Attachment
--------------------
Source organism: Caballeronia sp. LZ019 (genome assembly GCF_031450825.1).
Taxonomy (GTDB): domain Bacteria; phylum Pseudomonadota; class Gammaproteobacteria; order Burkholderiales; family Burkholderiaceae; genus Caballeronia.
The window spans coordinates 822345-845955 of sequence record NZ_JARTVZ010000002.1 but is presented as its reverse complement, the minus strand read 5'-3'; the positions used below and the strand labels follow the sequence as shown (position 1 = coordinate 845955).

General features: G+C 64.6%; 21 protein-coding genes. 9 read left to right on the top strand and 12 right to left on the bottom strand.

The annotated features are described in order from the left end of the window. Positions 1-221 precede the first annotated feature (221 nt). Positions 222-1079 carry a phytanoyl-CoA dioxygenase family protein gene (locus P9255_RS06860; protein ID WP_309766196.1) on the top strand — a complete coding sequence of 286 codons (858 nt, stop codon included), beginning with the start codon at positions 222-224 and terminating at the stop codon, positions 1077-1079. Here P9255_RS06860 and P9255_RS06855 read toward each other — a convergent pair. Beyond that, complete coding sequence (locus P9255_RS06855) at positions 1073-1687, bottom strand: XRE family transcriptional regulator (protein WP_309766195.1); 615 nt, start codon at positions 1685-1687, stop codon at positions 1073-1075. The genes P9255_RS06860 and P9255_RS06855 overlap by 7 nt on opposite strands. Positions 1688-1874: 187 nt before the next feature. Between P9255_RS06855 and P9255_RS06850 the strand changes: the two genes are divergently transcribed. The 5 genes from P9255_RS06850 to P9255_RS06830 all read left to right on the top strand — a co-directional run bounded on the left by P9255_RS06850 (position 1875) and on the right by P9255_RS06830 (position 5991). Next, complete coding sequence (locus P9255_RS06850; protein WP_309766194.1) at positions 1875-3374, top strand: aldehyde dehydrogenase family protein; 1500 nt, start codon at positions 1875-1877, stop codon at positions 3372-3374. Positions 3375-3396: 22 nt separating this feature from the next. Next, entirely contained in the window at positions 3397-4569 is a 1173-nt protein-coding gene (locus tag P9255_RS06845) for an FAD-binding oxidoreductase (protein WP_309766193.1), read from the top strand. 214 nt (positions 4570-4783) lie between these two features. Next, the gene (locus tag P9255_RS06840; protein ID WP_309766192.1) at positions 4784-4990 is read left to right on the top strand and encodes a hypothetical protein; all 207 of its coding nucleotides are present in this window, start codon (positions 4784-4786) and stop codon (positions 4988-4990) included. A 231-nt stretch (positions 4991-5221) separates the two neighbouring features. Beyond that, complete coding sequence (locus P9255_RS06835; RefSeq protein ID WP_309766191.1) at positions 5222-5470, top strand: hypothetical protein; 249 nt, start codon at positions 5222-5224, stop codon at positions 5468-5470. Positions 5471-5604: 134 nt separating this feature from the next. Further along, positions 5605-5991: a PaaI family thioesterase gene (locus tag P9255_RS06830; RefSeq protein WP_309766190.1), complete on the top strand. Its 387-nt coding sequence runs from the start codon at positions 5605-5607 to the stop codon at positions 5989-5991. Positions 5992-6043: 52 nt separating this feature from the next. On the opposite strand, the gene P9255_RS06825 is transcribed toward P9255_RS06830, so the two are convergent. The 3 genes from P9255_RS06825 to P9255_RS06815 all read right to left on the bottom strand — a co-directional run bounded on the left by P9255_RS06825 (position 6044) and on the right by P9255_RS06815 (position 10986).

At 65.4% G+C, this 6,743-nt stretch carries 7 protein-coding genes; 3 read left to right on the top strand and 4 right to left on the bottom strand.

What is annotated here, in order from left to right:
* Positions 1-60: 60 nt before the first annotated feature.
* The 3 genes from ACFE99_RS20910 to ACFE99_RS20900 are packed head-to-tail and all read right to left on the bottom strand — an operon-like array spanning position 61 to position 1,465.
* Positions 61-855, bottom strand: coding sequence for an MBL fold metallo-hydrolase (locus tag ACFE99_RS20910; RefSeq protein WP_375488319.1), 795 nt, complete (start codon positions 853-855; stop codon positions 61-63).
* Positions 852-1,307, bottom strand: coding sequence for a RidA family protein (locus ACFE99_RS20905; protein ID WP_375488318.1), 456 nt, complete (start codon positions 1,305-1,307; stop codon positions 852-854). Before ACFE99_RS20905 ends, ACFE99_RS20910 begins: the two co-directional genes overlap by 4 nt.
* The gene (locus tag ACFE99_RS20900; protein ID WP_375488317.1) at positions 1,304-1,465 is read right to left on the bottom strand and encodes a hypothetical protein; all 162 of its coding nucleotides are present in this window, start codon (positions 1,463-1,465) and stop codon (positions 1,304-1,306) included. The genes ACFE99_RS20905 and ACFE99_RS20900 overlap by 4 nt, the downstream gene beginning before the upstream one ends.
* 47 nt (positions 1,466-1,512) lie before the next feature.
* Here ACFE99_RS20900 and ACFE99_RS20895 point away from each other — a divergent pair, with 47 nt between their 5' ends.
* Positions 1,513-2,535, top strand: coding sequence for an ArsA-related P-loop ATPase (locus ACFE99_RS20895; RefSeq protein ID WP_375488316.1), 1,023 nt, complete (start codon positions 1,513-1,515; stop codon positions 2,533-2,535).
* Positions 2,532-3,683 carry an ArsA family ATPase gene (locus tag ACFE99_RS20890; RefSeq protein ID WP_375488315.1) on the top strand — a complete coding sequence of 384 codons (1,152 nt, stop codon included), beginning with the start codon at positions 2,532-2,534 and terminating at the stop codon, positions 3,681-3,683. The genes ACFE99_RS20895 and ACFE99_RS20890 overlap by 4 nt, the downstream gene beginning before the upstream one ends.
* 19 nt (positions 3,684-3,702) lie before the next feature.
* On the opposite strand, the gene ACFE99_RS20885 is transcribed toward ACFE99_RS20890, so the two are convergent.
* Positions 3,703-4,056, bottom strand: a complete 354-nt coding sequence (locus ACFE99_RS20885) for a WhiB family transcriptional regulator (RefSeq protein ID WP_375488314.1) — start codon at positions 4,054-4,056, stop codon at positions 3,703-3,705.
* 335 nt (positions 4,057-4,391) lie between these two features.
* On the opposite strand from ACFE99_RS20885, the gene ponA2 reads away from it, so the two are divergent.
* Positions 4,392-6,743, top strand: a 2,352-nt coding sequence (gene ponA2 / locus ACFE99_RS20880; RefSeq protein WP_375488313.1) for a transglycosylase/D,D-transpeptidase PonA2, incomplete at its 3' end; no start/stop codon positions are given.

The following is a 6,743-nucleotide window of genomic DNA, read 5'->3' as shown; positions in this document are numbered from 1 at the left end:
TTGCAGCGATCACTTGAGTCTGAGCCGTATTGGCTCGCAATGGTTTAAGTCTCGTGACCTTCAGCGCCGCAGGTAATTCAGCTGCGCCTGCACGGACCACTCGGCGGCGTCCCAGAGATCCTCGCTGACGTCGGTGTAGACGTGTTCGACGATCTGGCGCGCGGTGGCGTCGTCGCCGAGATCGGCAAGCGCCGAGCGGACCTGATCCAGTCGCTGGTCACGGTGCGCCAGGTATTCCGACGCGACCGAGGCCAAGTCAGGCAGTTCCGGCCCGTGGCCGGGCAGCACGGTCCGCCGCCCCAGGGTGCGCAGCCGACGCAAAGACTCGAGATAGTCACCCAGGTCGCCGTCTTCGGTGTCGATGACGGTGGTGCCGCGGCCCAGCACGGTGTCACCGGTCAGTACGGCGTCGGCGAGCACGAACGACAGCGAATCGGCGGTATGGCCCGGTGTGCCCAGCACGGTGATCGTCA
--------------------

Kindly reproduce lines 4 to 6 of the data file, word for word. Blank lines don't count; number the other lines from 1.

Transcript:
General features: G+C 64.6%; 21 protein-coding genes. 9 read left to right on the top strand and 12 right to left on the bottom strand.

The annotated features are described in order from the left end of the window. Positions 1-221 precede the first annotated feature (221 nt). Positions 222-1079 carry a phytanoyl-CoA dioxygenase family protein gene (locus P9255_RS06860; protein ID WP_309766196.1) on the top strand — a complete coding sequence of 286 codons (858 nt, stop codon included), beginning with the start codon at positions 222-224 and terminating at the stop codon, positions 1077-1079. Here P9255_RS06860 and P9255_RS06855 read toward each other — a convergent pair. Beyond that, complete coding sequence (locus P9255_RS06855) at positions 1073-1687, bottom strand: XRE family transcriptional regulator (protein WP_309766195.1); 615 nt, start codon at positions 1685-1687, stop codon at positions 1073-1075. The genes P9255_RS06860 and P9255_RS06855 overlap by 7 nt on opposite strands. Positions 1688-1874: 187 nt before the next feature. Between P9255_RS06855 and P9255_RS06850 the strand changes: the two genes are divergently transcribed. The 5 genes from P9255_RS06850 to P9255_RS06830 all read left to right on the top strand — a co-directional run bounded on the left by P9255_RS06850 (position 1875) and on the right by P9255_RS06830 (position 5991). Next, complete coding sequence (locus P9255_RS06850; protein WP_309766194.1) at positions 1875-3374, top strand: aldehyde dehydrogenase family protein; 1500 nt, start codon at positions 1875-1877, stop codon at positions 3372-3374. Positions 3375-3396: 22 nt separating this feature from the next. Next, entirely contained in the window at positions 3397-4569 is a 1173-nt protein-coding gene (locus tag P9255_RS06845) for an FAD-binding oxidoreductase (protein WP_309766193.1), read from the top strand. 214 nt (positions 4570-4783) lie between these two features. Next, the gene (locus tag P9255_RS06840; protein ID WP_309766192.1) at positions 4784-4990 is read left to right on the top strand and encodes a hypothetical protein; all 207 of its coding nucleotides are present in this window, start codon (positions 4784-4786) and stop codon (positions 4988-4990) included. A 231-nt stretch (positions 4991-5221) separates the two neighbouring features. Beyond that, complete coding sequence (locus P9255_RS06835; RefSeq protein ID WP_309766191.1) at positions 5222-5470, top strand: hypothetical protein; 249 nt, start codon at positions 5222-5224, stop codon at positions 5468-5470. Positions 5471-5604: 134 nt separating this feature from the next. Further along, positions 5605-5991: a PaaI family thioesterase gene (locus tag P9255_RS06830; RefSeq protein WP_309766190.1), complete on the top strand. Its 387-nt coding sequence runs from the start codon at positions 5605-5607 to the stop codon at positions 5989-5991. Positions 5992-6043: 52 nt separating this feature from the next. On the opposite strand, the gene P9255_RS06825 is transcribed toward P9255_RS06830, so the two are convergent. The 3 genes from P9255_RS06825 to P9255_RS06815 all read right to left on the bottom strand — a co-directional run bounded on the left by P9255_RS06825 (position 6044) and on the right by P9255_RS06815 (position 10986).

At 65.4% G+C, this 6,743-nt stretch carries 7 protein-coding genes; 3 read left to right on the top strand and 4 right to left on the bottom strand.